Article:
holiday slump

Having resigned from the job [and just in time–I found out they laid off 4 editors last week], I spent the past few weeks trying to finish up the semester successfully. Wrote another paper, gave a presentation, graded my online students. Then the real fun began: a 5 day trip to Minnesota! I have to upload the pics still but it was a beautiful white winter wonderland. We walked a lot and I looked like a bundled up marshmellow, but anything, even 19 degree weather, is better than Tampa! 😉

Back in FL now though and hosting the parents til I leave this Thursday for MLA. For that presentation, I am trying to blend some work I’ve done on blogs–in the classroom, as part of my literacy autobiography, and most recently regarding the hurricane. Not sure what the vibe is at MLA, but I’ll be getting there a day before I present so I can check it out then. I was a total geek the other night and scanned the program for names I knew, both ones that are big and those from my days in Boston.

Once I return on New Year’s Day, I resolve to blog every day! And putting that up here means I really have to do it…


light at the end of the tunnel

Met with the acting Graduate Director last week and finally see myself finishing this PhD program in 2007! Woohoo! One more semester of coursework and an easy squeezy language requirement, and I enter comps and dissertation territory…FINALLY!

Now that I don’t have the full-time job anymore, I’ve been spending my mornings and afternoons cleaning, writing, and riding my bike. One more paper to go this semester and I’ve just found more great stuff at the Pew Internet and American Life project website. Check this one out: 13 million Americans made donations online after Hurricanes Katrina and Rita (PDF).

The Hurricane Katrina Wikipedia entry also has some information regarding the Internet effects.

Lots to read before this paper can be finished. Gotta go!


New Orleans, we have a disconnect

After writing a paper on the rhetoric of truth in the wake of Hurricane Katrina, in which I compared the responses/emails of FEMA’s former director, Michael Brown, to the blog posts written by New Orleanians over at Metroblogging, the sources keep a’coming.

Here is an article detailing the reaction to Rush Limbaugh’s first broadcast back on the NOLA airwaves, which prompted the following response from Diane Newman, the WWL operations manager and program director:

“I will do my damnedest to get Rush Limbaugh to broadcast from here, to drive through Lakeview, through Gentilly, drive through Mid-City, drive through New Orleans East, drive through St. Bernard, drive through the 9th Ward,” she said. “I believe that Rush — as I believe about anybody on a big stage, like Rush, like Oprah, like Al Franken, like Bill O’Reilly, like Bill Maher — I think they all owe it to their audience in New Orleans and the Gulf South and really to America to come and see it and feel it.”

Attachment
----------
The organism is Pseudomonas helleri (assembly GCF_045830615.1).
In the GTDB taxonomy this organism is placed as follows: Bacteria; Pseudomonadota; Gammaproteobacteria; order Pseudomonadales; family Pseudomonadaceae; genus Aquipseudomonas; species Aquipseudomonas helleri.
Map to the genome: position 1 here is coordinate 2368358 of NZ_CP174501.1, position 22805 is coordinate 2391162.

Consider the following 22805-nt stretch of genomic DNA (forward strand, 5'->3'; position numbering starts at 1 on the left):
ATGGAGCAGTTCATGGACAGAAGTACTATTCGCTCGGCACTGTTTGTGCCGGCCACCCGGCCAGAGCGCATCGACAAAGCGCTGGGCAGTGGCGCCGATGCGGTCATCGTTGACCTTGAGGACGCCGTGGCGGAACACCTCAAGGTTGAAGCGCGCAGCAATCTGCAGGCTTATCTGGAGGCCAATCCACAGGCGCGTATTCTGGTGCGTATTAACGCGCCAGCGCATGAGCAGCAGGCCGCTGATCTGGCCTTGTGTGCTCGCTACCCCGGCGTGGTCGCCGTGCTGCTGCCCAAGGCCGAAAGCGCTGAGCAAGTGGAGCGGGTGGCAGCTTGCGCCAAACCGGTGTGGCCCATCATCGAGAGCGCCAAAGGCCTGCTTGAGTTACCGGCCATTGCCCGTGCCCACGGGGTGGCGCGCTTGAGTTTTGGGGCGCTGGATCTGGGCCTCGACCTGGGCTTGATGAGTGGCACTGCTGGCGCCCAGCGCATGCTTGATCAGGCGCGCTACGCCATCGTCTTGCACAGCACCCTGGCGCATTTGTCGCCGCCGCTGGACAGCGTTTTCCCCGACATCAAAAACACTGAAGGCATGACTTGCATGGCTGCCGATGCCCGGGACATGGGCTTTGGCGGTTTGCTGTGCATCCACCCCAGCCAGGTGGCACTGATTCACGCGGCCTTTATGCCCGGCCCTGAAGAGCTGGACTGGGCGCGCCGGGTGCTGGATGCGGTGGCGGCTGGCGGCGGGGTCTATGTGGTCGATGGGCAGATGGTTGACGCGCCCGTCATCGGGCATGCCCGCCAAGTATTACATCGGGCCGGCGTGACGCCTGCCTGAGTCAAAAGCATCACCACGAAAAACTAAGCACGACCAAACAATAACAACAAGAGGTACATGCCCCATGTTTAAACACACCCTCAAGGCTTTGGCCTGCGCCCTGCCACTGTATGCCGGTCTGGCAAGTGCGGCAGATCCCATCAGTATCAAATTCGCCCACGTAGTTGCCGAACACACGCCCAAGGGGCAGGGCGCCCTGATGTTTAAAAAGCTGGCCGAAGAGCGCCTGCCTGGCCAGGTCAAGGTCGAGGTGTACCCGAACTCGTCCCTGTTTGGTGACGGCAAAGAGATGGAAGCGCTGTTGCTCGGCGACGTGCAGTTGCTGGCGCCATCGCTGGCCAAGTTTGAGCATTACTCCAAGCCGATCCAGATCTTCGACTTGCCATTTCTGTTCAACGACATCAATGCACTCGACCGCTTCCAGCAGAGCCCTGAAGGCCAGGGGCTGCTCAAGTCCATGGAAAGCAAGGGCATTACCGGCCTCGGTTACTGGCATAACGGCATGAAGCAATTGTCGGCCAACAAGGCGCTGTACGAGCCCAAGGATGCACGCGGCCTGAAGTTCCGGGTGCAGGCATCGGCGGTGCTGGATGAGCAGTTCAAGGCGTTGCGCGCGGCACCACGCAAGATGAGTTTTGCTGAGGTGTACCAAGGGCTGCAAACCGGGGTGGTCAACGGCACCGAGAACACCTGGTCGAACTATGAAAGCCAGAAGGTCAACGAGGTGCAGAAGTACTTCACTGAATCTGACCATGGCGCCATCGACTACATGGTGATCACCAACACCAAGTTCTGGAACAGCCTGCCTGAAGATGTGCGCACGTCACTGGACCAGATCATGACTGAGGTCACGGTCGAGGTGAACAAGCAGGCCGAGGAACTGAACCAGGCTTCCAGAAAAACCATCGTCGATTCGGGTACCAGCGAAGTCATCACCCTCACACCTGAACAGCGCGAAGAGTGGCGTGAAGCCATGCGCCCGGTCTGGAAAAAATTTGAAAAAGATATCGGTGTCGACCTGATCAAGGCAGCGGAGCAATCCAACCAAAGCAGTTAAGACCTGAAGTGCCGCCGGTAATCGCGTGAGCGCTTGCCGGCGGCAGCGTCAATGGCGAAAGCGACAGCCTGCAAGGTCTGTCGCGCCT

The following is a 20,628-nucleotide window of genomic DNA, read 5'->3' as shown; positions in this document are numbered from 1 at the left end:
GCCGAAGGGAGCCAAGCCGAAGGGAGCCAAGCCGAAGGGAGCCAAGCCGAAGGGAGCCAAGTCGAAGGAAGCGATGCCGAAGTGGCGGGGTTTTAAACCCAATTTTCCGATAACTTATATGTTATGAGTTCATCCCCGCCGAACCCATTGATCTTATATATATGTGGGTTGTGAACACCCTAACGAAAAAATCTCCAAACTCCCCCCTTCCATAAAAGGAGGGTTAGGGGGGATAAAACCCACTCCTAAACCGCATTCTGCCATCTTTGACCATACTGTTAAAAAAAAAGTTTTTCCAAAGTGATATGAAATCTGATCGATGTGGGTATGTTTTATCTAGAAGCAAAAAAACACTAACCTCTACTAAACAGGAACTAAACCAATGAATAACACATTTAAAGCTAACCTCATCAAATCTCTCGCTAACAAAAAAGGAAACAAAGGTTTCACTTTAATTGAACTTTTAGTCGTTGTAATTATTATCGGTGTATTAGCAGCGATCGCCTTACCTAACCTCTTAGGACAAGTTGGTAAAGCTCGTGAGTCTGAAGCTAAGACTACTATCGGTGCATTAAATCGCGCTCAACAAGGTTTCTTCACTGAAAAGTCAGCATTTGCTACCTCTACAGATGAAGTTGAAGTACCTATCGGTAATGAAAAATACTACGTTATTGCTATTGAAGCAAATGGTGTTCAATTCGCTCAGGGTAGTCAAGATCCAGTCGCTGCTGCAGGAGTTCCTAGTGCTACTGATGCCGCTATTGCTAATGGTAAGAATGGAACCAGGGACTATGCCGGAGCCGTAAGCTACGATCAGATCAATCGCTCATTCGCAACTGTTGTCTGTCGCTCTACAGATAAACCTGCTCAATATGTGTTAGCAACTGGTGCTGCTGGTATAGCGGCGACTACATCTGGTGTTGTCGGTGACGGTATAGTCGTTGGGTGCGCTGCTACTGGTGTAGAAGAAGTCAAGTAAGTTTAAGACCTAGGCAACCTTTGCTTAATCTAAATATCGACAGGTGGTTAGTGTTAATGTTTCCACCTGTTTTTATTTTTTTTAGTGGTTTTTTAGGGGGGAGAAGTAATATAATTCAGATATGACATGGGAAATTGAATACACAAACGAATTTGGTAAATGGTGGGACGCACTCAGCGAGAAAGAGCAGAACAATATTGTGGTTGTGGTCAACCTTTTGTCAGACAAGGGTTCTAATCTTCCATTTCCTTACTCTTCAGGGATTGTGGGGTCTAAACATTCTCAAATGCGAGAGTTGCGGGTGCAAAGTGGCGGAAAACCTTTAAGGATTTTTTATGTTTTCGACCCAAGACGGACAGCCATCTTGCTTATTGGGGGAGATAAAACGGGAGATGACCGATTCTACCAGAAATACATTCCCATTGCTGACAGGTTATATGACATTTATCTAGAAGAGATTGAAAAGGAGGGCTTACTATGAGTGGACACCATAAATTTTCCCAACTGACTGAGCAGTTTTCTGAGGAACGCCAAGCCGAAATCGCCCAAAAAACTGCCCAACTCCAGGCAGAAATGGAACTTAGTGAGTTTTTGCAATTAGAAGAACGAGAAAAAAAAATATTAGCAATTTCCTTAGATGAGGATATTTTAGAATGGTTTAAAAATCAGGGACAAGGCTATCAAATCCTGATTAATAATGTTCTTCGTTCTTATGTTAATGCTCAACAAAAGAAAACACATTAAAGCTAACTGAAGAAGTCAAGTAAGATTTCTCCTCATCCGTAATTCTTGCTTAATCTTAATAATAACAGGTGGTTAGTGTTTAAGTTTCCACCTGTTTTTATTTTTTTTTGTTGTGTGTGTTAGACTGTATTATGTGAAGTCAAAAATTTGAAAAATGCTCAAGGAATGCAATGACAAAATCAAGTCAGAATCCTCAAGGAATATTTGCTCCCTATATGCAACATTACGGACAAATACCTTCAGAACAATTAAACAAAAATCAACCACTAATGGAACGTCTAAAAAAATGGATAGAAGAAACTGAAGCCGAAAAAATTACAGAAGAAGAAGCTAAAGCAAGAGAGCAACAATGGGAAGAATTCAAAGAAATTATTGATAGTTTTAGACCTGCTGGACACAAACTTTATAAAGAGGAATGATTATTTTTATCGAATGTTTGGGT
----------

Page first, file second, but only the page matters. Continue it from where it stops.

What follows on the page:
Also of relevance are Gov. Kathleen Blanco’s papers, which “include notes of conference calls, e-mails among members of Gov. Kathleen Blanco’s administration and state police reports on the deteriorating situation in New Orleans and its surrounding parishes,” and were sent to congressional committees.

I find it interesting that both sources used the word “disconnect” in their headlines: “‘There was a disconnect’: WWL radio invites Rush Limbaugh to New Orleans so he’ll know what he’s talking about” and “Blanco papers recount Katrina response: Documents sent to Congress show state-federal disconnect.”

These days, is anyone connected? I can name a few folks in the White House and at Halliburton, but other than that, I don’t think so.

What is it going to take to make the government aim for connectivity, especially in times of crisis? I cannot get over how lucky my parents are in comparison to everyone else I know whose entire life has been uprooted. So many people we know have moved to Baton Rouge or Lafayette, and if they haven’t, they’re staying with friends in the suburbs STILL waiting for the power to come back on in their Uptown neighborhood so they can begin renovations, etc. It’s unbelievably ridiculous that power can go on some places and not others…it’s been 3 months!

Go here for a lighter take on the power problem, just in time for the holidays!


back home in Picayune???

There is a lot to update everyone on but the most significant is that I no longer have a full-time job! My last day was Friday and it’s already been such a relief to have the free time today during the day to clean, organize “last week of the semester” papers and catch up on emails. I’m gonna miss those FADV folks, but I plan to keep in touch with ’em!

The other big news is that I went to NOLA for an afternoon of food and fun. Andy got to eat his first beignets and muffaletta and I got to walk around with a margarita! Could life get any better? 😉

Seriously, I had been a little scared of what I might see as we drove in, both to Mississippi and to the city, and it’s all still kind of a mess, but nothing too devastating-looking. There are still some fly-away boats in random places, like in the middle of the Interstate, btu what made me most sad was seeing all the flooded cars inNew Orleans East. So many people left them there, I’m sure, thinking they’d come home in a day or 2.

I have pics uploaded to my other computer, so I will have to share those later, via Flickr, but suffice it to say, it wasn’t as scary as I thought. I refused everyone’s idea to go see my house in NOLA, and I think that was best. What’s there to see? I wanted to focus on my friends and family, and that’s just what I did! And I am also quite impressed at my parents’ place in Picayune. I hadn’t been in there in probably 15 years or so and it’s quite a home, not just a weekend place. Andy and I had a great time there, even with/especially because of the lack of cell phone signals!

More NOLA and the holidays posts soon.